Now, data from CDC indicate that not only is the number of people with obesity, diabetes and heart disease growing, but the trends appear to be accelerating.

"It's taken this long for us to collect enough data to understand how bad this trend is," said Ryan Snyder, president of Ryan Snyder Associates, a transportation planning firm, and a lecturer at UCLA Graduate School of Architecture and Urban Planning. "It's an epidemic of physical inactivity."

A number of studies have shown the connection between urban development and public health.

One study, by Jim Sallis, a professor of psychology at San Diego State University, showed that adults who lived in walkable, mixed-use neighborhoods had lower weights and were more likely to get 35 to 50 minutes more physical activity per week than those in low-walkable, single-use neighborhoods.

"Single-use development that separates homes, shops, and workplaces essentially takes away most people's ability to choose to walk and bike for transportation," Sallis said in an e-mail. "Thus, development and transportation decisions affect health in profound ways."

According to walkscore.com, a website that rates neighborhood walkability and quality of life, the average resident of a walkable neighborhood weighs seven pounds less than someone who lives in a sprawling neighborhood.

Snyder pointed to a number of older cities in the Inland Empire that could serve as models for new walkable communities: Redlands, downtown Riverside, downtown Palm Springs and the historic section of downtown Coachella.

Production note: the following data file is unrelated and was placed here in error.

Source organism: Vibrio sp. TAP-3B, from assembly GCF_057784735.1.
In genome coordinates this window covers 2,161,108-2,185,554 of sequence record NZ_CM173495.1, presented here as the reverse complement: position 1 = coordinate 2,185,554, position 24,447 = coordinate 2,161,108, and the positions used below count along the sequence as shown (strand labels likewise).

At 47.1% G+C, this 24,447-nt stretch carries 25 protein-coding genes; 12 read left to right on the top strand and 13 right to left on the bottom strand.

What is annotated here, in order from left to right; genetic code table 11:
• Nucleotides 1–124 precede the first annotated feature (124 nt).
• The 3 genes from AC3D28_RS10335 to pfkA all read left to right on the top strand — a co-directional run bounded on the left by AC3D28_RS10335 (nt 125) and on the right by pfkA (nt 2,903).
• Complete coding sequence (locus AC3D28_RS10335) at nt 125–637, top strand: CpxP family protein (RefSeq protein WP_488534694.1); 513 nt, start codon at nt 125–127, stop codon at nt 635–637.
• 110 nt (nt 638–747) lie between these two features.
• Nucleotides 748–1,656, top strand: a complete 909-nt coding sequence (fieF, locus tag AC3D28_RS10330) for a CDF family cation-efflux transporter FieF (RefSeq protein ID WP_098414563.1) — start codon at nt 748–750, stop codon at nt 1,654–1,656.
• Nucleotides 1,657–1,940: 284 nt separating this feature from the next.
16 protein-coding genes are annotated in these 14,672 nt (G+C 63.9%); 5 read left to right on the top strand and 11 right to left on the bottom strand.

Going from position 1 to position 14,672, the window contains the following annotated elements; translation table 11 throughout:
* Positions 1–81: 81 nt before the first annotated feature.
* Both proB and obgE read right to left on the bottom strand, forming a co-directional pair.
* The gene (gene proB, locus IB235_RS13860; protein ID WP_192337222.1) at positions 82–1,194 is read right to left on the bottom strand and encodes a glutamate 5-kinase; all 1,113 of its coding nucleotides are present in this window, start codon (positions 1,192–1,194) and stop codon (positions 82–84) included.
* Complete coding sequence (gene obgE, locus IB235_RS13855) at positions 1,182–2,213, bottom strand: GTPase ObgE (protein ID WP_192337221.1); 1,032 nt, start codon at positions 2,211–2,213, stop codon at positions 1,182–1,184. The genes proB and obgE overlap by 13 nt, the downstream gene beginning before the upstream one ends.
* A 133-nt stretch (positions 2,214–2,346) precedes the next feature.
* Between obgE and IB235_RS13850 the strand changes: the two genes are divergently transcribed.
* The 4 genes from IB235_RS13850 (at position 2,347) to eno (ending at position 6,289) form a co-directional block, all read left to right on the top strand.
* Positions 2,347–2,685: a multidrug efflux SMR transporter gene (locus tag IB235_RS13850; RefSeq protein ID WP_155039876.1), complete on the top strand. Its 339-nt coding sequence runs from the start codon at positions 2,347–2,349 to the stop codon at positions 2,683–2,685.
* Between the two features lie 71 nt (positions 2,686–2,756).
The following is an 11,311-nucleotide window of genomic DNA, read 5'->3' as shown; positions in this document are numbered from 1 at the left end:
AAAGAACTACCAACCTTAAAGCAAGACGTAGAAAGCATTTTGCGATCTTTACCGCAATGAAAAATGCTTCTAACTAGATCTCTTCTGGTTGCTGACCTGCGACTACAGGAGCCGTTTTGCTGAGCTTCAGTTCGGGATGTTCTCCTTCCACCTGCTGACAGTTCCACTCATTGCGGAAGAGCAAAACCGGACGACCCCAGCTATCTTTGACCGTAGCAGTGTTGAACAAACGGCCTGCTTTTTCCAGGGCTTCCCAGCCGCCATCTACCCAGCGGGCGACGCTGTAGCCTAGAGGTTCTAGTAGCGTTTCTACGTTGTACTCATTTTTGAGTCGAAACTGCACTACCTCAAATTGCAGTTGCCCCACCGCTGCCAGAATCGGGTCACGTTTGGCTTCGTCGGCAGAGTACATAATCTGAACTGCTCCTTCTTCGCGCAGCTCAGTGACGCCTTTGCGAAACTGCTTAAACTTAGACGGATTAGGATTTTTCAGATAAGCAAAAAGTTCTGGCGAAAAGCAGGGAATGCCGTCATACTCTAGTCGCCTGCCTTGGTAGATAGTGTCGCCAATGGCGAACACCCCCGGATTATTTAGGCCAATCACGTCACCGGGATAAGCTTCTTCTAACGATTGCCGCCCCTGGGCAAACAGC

In a region that's nearly the size of Maine, those communities represent only a fraction of total urban and suburban space.

"The Inland Empire does not have many walkable neighborhoods," Snyder said. "It's primarily built with the suburban cul-de-sac street form with separated land uses. It just doesn't lend itself toward walking or bicycling."

With that in mind, the public health department has hired a planner to help cities in the county work toward policies similar to the ones outlined in the county's General Plan.

Some of the guidelines for developing "healthy communities" include focusing development along major transit corridors, encouraging mixed-use development and designing streetscapes that are pedestrian and bicycle friendly.

"It's more than just trails and parks. It's actually getting people out and moving and walking," Lovelady said, referring to the idea that if communities are designed for pedestrians and cyclists, rather than cars, people will be more inclined to get outside and exercise.

These ideas are rooted in two civic design movements, known as New Urbanism and Neotraditionalism, which rekindled enthusiasm for compact, vibrant, mixed-use communities and access to alternative transportation. These principles were being applied in the late 1800s in California, but with the rise of industrialization in the 20th century, cities began separating land uses because people didn't want to live near dirty factories, Snyder said. As time has gone by, cities also have become more car-oriented.

"That creates a situation that's not walkable because things are spread apart, and we've gone farther and farther in that direction," Snyder said.

Both Snyder and Sallis commended the county for addressing the intersection of public health and planning. County officials said they see their work leading toward a positive direction.

"What's groundbreaking is that you have two very distinct and different agencies working collaboratively with a common interest," Lovelady said. "We've set the bookends for some very creative, innovative design."